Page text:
Pseudolymphoma, Cutaneous

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Author

Christine J Ko, MD, Assistant Professor, Departments of Dermatology and Pathology, Yale University School of Medicine

Nothing to disclose.

Coauthor(s)

Earl J Glusac, MD, Professor, Departments of Pathology and Dermatology, Yale University School of Medicine

Nothing to disclose.

Jon H Meyerle, MD, Assistant Professor, Department of Dermatology, Johns Hopkins University School of Medicine; Consulting Staff, Laboratory Director, Department of Dermatology, Walter Reed Army Medical Center and National Naval Medical Center

Nothing to disclose.

Specialty Editor(s)

Catherine M Quirk, MD, Clinical Assistant Professor, Department of Dermatology, University of Pennsylvania

Nothing to disclose.

Daniel S Loo, MD, Associate Professor of Dermatology, Residency Program Director, Department of Dermatology, Tufts Medical Center

Nothing to disclose.

Günter Burg, MD, Professor and Chairman Emeritus, Department of Dermatology, University of Zürich School of Medicine; Delegate of The Foundation for Modern Teaching and Learning in Medicine Faculty of Medicine, University of Zürich, Switzerland

Nothing to disclose.

Richard P Vinson, MD, Assistant Clinical Professor, Department of Dermatology, Texas Tech University School of Medicine; Consulting Staff, Mountain View Dermatology, PA

Nothing to disclose.

Chief Editor

Dirk M Elston, MD, Director, Department of Dermatology, Geisinger Medical Center

Nothing to disclose.

Background

Pseudolymphoma is not a specific disease but rather an inflammatory response to known or unknown stimuli that results in a lymphomatous-appearing but benign accumulation of inflammatory cells.[1] In cutaneous pseudolymphoma, resemblance to lymphoma is usually most apparent histologically, but some examples may also mimic lymphoma clinically. When known, the inciting agent should be included within the diagnosis of cutaneous pseudolymphoma. The term pseudolymphoma without modification should be reserved for idiopathic cases.

Localized, nodular pseudolymphomas are more common and typically mimic B-cell lymphoma (for further discussion, see Lymphocytoma Cutis). A variety of specific diseases are sometimes referred to as pseudolymphomas simply because they may resemble lymphoma. These disorders often show broad patches and plaques and often mimic cutaneous T-cell lymphoma. Examples include actinic reticuloid, lymphomatoid contact dermatitis, and lymphomatoid drug eruptions.[2] Note the images below.


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Pseudolymphomatous drug eruption due to captopril, marked by erythematous to purple papules, patches, and plaques.


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This erythrodermic pseudolymphoma (T-cell pattern) typifies drug-induced pseudolymphoma, which is most often secondary to anticonvulsant therapy.

Pathophysiology

In persons with pseudolymphoma, lymphocytes and other inflammatory cells are recruited to the skin in response to known or unknown stimuli. Most cases are idiopathic. Cases of cutaneous pseudolymphoma with known etiology include reactions to tattoo dyes, jewelry (especially gold), insect bites, medications,[3] folliculitis, trauma, infections, vaccinations,[4] and contactants. A discrete subset of pseudolymphoma, borrelial lymphocytoma, primarily occurs in Europe in areas endemic for the tick Ixodes ricinus. Borrelial lymphocytoma is a response to infection by Borrelia burgdorferi subsp afzelius conferred by a tick bite. Another subset of pseudolymphoma is the result of an unusual systemic response to medications, typically anticonvulsants (see Drug-Induced Pseudolymphoma Syndrome).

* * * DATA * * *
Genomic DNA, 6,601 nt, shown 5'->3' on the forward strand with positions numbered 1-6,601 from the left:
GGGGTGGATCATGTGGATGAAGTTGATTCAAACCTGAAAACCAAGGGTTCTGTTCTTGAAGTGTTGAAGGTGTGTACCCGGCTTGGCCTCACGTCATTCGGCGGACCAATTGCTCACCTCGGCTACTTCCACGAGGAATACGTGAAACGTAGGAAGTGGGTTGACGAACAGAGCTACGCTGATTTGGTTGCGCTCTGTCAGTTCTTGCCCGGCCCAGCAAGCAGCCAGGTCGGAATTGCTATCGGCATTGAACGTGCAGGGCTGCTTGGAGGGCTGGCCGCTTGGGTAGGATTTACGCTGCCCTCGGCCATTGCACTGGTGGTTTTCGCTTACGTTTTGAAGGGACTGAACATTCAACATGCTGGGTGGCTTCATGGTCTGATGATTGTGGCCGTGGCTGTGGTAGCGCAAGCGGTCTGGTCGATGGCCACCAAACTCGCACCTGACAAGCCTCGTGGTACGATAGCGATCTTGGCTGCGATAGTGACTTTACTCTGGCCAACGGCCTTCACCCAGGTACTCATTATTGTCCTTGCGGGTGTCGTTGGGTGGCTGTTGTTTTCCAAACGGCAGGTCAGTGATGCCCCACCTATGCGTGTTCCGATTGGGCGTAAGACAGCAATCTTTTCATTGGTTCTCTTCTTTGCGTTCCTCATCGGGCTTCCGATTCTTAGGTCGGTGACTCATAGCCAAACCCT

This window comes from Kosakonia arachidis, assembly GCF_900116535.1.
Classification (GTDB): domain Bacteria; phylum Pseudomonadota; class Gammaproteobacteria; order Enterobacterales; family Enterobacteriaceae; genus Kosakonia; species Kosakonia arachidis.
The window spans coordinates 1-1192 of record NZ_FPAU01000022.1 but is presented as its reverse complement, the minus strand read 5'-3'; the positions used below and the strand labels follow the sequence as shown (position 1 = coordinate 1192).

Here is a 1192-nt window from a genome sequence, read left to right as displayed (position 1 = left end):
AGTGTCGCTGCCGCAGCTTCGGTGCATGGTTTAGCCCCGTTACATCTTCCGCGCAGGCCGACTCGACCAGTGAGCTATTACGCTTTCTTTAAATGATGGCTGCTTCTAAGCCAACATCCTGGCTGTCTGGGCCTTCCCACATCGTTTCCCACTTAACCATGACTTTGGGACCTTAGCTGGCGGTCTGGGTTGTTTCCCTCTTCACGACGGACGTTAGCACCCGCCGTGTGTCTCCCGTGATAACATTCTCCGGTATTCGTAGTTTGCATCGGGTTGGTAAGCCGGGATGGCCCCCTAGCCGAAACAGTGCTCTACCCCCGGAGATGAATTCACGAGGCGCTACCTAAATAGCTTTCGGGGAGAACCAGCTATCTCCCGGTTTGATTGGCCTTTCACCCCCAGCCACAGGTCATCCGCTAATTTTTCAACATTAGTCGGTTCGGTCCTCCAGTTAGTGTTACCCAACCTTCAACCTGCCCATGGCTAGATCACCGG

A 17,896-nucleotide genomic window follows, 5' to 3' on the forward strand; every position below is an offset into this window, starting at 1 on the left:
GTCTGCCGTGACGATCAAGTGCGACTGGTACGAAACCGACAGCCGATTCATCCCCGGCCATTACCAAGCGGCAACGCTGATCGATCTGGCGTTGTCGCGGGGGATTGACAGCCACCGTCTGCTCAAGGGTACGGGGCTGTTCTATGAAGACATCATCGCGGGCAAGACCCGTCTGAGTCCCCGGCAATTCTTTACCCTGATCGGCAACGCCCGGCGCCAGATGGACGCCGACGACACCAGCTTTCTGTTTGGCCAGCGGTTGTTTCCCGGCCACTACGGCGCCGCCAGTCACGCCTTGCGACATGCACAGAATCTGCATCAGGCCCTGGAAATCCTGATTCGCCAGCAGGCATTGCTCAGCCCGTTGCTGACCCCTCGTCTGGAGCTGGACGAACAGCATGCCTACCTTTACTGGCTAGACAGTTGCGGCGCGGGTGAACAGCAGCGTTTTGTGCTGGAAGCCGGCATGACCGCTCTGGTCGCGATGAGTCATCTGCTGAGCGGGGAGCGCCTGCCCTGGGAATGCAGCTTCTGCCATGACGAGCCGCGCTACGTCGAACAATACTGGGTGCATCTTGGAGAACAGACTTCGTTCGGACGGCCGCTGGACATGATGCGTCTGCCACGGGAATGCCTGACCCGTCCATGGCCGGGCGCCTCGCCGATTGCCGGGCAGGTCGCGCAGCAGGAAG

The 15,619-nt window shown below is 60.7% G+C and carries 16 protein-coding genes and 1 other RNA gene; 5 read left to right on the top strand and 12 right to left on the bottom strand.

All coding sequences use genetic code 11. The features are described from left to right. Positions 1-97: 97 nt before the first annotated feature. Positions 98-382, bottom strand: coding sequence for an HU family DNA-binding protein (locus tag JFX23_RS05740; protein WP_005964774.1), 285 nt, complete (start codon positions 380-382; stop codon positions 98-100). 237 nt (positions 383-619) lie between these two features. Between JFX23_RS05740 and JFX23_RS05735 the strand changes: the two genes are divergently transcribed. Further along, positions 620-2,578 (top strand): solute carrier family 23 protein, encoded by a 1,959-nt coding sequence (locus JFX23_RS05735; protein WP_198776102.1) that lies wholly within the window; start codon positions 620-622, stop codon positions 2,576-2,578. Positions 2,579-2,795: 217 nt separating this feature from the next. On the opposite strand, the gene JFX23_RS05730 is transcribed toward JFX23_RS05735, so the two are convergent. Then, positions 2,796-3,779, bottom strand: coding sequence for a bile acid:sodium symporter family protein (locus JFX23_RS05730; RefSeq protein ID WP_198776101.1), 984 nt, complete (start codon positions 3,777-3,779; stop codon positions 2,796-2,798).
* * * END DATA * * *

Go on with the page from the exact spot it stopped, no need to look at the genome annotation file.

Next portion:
Epidemiology

Frequency

International

No frequency data are available for cutaneous pseudolymphoma; the condition is uncommon but not rare.

Mortality/Morbidity

Pseudolymphoma is not associated with mortality. Localized variants rarely result in morbidity other than minor pain or pruritus. Rare cases of cutaneous pseudolymphoma have been described in which the pseudolymphoma has evolved into cutaneous lymphoma.

Race

Although 90% of reported patients with pseudolymphoma are white, racial predilection has not been established.

Sex

In reported cases of localized pseudolymphoma, the female-to-male ratio is approximately 2:1. No significant epidemiologic data are available regarding entities in the T-cell pattern pseudolymphoma spectrum.

Age

Individuals of any age may be affected, but localized, nodular pseudolymphoma is most common in early life. The mean age of onset is 34 years. Two thirds of patients are younger than 40 years at the time of biopsy. Approximately 8% of cases involve patients younger than 18 years. Borrelial pseudolymphoma is more common in children than in adults.

History

Physical

Causes

Other Tests

Procedures

Histologic Findings

Lymphocytoma cutis must be differentiated from lymphoma. Most examples simulate B-cell lymphoma and show a nodular inflammatory infiltrate in the dermis. The key histologic features that favor pseudolymphoma over lymphoma include the presence of a mixed infiltrate that includes histiocytes, eosinophils, and plasma cells, in addition to lymphocytes, as shown in the image below.[11]


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Biopsy specimens of pseudolymphoma vary substantially, but they most often exhibit a mixed inflammatory infiltrate with prominent lymphoid follicle fo....

The infiltrate in lymphocytoma cutis tends to be more top-heavy, while most lymphomas are centered in the deep dermis or the subcutis. Lymphocytoma cutis typically shows germinal centers and tingible body macrophages. Occasional large lymphoid cells may be present; however, they rarely dominate the histologic picture.